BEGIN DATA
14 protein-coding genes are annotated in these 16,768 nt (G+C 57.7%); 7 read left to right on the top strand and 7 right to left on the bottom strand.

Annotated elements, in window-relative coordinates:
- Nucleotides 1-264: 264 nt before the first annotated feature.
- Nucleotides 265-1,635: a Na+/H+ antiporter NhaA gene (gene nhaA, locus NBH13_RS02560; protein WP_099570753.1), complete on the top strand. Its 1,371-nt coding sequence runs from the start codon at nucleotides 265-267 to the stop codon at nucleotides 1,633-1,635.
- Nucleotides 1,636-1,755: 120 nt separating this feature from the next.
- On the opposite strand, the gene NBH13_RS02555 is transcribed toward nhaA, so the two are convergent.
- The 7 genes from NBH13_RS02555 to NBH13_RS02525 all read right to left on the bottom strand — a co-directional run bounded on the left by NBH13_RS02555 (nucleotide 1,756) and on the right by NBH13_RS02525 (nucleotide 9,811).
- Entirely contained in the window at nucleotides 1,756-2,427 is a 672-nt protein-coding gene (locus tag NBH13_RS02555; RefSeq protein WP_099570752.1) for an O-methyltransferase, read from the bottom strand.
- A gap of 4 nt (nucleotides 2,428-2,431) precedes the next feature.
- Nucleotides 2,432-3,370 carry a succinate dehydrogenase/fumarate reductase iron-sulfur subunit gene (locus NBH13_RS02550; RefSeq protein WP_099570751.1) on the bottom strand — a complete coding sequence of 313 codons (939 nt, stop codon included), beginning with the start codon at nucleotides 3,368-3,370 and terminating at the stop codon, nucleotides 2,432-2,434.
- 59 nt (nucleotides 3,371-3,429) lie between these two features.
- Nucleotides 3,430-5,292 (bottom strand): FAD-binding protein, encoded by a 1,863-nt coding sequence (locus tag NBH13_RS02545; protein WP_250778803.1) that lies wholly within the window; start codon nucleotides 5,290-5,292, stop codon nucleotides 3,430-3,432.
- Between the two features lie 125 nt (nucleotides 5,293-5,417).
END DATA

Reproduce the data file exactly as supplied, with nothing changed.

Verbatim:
14 protein-coding genes are annotated in these 16,768 nt (G+C 57.7%); 7 read left to right on the top strand and 7 right to left on the bottom strand.

Annotated elements, in window-relative coordinates:
- Nucleotides 1-264: 264 nt before the first annotated feature.
- Nucleotides 265-1,635: a Na+/H+ antiporter NhaA gene (gene nhaA, locus NBH13_RS02560; protein WP_099570753.1), complete on the top strand. Its 1,371-nt coding sequence runs from the start codon at nucleotides 265-267 to the stop codon at nucleotides 1,633-1,635.
- Nucleotides 1,636-1,755: 120 nt separating this feature from the next.
- On the opposite strand, the gene NBH13_RS02555 is transcribed toward nhaA, so the two are convergent.
- The 7 genes from NBH13_RS02555 to NBH13_RS02525 all read right to left on the bottom strand — a co-directional run bounded on the left by NBH13_RS02555 (nucleotide 1,756) and on the right by NBH13_RS02525 (nucleotide 9,811).
- Entirely contained in the window at nucleotides 1,756-2,427 is a 672-nt protein-coding gene (locus tag NBH13_RS02555; RefSeq protein WP_099570752.1) for an O-methyltransferase, read from the bottom strand.
- A gap of 4 nt (nucleotides 2,428-2,431) precedes the next feature.
- Nucleotides 2,432-3,370 carry a succinate dehydrogenase/fumarate reductase iron-sulfur subunit gene (locus NBH13_RS02550; RefSeq protein WP_099570751.1) on the bottom strand — a complete coding sequence of 313 codons (939 nt, stop codon included), beginning with the start codon at nucleotides 3,368-3,370 and terminating at the stop codon, nucleotides 2,432-2,434.
- 59 nt (nucleotides 3,371-3,429) lie between these two features.
- Nucleotides 3,430-5,292 (bottom strand): FAD-binding protein, encoded by a 1,863-nt coding sequence (locus tag NBH13_RS02545; protein WP_250778803.1) that lies wholly within the window; start codon nucleotides 5,290-5,292, stop codon nucleotides 3,430-3,432.
- Between the two features lie 125 nt (nucleotides 5,293-5,417).